“Anyone who has been following the news at film festivals over the past few months knows, by now, that 1992 has become a watershed year for independent gay and lesbian film and video.” This was the opening of B. Ruby Rich’s foundational essay on what would be known as New Queer Cinema. A year removed from Todd Haynes’s Poison and Jennie Livingston’s Paris is Burning becoming sensations and sources of controversy, even more films arrived on the festival circuit which brought their own new, distinctly queer energies to cinema.
Gregg Araki’s angry punk debut feature The Living End portrayed an HIV-positive gay couple turning to a life of crime, eschewing respectability politics. Tom Kalin came out of the AIDS activist group ACT UP to make Swoon, which casts a revisionist queer lens on the Leopold & Loeb “perfect murder” case. And then there was Christopher Munch’s The Hours and Times, which received a Special Jury Prize at Sundance in 1992 but, being less salacious or anarchic than its contemporaries, has faded from memory. But the film, recently restored and now available to stream, is a dynamic and frank depiction of friendship and same-sex attraction that’s well worth revisiting.
The film is a speculative look at a real vacation John Lennon and Brian Epstein took together to Barcelona in 1963. Here The Beatles are closer to their roots as a traveling band, playing in German strip clubs rather than stirring girls into a frenzy on The Ed Sullivan Show. Only 23, Lennon (Ian Hart) is married and entering fatherhood while he himself is still quite childlike, particularly in his curiosity when traveling to new places. Epstein (David Angus), from a wealthy Jewish family, is older, more cultured and sophisticated, dressing in ascots and Fred Perry.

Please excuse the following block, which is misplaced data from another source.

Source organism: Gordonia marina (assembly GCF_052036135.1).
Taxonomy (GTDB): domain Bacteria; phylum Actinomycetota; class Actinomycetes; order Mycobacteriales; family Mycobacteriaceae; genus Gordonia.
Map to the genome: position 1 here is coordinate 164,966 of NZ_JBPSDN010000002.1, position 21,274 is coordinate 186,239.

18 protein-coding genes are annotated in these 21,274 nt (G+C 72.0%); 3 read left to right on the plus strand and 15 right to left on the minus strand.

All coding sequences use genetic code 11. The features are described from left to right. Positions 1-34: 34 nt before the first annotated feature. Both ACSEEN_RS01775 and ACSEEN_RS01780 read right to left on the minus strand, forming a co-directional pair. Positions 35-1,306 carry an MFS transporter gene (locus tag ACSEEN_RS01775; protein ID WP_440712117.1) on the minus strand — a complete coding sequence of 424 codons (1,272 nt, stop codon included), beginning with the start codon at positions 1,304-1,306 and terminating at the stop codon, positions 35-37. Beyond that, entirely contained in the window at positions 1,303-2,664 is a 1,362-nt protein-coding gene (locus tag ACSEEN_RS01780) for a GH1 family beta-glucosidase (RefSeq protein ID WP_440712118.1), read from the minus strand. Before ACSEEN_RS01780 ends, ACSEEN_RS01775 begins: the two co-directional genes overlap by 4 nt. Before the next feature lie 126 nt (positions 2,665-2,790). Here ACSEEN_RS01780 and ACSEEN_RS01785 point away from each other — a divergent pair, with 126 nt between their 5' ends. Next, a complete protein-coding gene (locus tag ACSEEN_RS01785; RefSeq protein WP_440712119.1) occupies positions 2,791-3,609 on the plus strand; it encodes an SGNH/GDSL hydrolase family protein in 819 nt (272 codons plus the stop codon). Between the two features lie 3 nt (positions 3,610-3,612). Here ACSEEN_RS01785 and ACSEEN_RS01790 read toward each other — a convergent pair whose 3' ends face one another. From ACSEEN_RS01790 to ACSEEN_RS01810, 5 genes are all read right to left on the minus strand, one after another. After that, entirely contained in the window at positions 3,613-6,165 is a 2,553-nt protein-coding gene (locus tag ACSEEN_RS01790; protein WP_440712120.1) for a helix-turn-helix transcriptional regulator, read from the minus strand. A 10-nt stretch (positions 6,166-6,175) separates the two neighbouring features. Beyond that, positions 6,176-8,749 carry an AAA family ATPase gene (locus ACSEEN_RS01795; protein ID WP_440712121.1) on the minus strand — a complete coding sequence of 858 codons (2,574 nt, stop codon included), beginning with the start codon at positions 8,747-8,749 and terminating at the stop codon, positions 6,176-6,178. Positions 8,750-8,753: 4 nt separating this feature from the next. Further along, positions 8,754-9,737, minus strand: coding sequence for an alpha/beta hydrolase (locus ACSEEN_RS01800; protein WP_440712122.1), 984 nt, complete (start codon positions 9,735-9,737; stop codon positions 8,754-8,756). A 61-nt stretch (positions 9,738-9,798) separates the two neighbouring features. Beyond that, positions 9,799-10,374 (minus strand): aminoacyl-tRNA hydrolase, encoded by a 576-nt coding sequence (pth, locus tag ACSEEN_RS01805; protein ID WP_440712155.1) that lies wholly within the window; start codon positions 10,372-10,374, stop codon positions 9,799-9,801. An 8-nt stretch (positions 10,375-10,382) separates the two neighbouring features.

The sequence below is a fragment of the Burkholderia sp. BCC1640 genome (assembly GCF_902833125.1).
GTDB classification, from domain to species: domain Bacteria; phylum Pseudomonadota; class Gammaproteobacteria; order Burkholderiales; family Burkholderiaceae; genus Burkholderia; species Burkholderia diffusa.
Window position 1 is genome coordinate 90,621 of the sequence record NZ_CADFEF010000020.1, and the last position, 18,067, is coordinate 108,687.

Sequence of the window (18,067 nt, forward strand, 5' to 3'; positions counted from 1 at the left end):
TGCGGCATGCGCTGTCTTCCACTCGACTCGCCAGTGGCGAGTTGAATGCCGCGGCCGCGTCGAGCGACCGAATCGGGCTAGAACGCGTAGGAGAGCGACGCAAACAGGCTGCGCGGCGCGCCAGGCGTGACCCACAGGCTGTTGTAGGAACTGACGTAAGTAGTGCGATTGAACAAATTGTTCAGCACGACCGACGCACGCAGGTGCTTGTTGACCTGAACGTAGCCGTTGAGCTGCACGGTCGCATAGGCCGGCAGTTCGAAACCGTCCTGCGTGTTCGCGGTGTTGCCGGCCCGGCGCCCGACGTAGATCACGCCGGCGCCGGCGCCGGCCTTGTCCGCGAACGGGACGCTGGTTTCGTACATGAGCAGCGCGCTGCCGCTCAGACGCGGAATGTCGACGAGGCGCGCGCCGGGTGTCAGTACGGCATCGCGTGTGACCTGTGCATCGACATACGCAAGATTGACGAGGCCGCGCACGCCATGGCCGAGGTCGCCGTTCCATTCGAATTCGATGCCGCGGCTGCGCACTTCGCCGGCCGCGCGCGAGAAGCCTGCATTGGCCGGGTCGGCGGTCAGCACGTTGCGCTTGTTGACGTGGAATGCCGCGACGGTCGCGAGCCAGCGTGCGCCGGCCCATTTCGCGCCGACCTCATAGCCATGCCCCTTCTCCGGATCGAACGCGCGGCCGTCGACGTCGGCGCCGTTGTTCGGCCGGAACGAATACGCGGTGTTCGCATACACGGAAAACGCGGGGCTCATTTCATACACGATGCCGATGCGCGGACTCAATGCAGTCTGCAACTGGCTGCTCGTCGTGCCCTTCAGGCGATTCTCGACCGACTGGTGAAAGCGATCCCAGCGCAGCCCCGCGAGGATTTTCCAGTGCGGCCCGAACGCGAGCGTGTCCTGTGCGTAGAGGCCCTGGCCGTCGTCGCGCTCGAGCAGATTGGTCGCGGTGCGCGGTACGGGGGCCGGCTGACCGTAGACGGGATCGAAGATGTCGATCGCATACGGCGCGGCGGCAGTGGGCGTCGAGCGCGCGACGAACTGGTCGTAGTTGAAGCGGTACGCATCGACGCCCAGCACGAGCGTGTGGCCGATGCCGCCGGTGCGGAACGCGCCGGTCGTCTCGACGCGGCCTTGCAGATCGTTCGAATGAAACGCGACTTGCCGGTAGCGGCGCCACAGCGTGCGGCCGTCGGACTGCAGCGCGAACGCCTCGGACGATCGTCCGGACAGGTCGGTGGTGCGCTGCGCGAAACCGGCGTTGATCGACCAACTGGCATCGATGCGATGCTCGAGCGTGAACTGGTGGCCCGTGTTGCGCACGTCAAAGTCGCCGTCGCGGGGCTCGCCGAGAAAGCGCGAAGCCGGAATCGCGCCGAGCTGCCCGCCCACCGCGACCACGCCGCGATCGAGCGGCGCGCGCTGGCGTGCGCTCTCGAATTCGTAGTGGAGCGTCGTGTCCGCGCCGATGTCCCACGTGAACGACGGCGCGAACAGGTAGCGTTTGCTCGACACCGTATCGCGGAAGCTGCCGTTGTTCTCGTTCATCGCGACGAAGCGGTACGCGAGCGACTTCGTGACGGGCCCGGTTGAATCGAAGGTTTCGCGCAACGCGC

At first their relationship reads like that of a child and his chaperone, with Epstein getting ruffled by Lennon’s profanity, but it becomes clear that he’s emotionally conflicted over the musician. The power dynamics between them are in constant negotiation. Lennon is on the precipice of having the world as his oyster. Epstein knows this, but cannot help but be deeply attracted to his enigmatic magnetism. Lennon was never classically handsome, and Hart interprets him as owlish, what with his thick glasses and floppy mop top, but still embodies that charm and arrogance that made Lennon both polarizing and an inspiration around the world. His Lennon is not naive about the signals he puts out, or how Epstein may feel about him.
Predating Richard Linklater’s Before Trilogy, this film is a similar two-hander about people in conversation. As they unwind in their hotel room, Lennon and Epstein each try to get a read on the other without threatening their mutually beneficial professional relationship. Epstein often has to keep up the appearance of heteronormativity, while his friend/opponent engages partly as a provocateur and partly out of genuine curiosity about exploring a taboo side of his sexuality. Epstein, whose homosexuality was an “open secret,” and who had taken many risks by participating in cruising (in at least one instance resulting in his arrest), goes through a wide spectrum of emotions. He finally has a respite to express his feelings to Lennon during an intimate moment, and also has reason to believe Lennon might reciprocate.
Only 57 minutes long, the film compacts a lot about these two men of different socioeconomic and cultural backgrounds, who are drawn to each other but unsure about what level they can meet at. The Hours and Times is a film of conviction in what it hypothesizes, inverting the expected framing of queer stories. The viewer is positioned more with the point of view of Epstein, who’s trying to figure out Lennon’s deal, as opposed to seeing Epstein from the outside, as a man with a secret to be revealed. In this, the film is still refreshing. While lacking the more profane, experimental qualities of other entries in the New Queer Cinema canon, it should not be considered circumspect, but instead an incredibly precise work.
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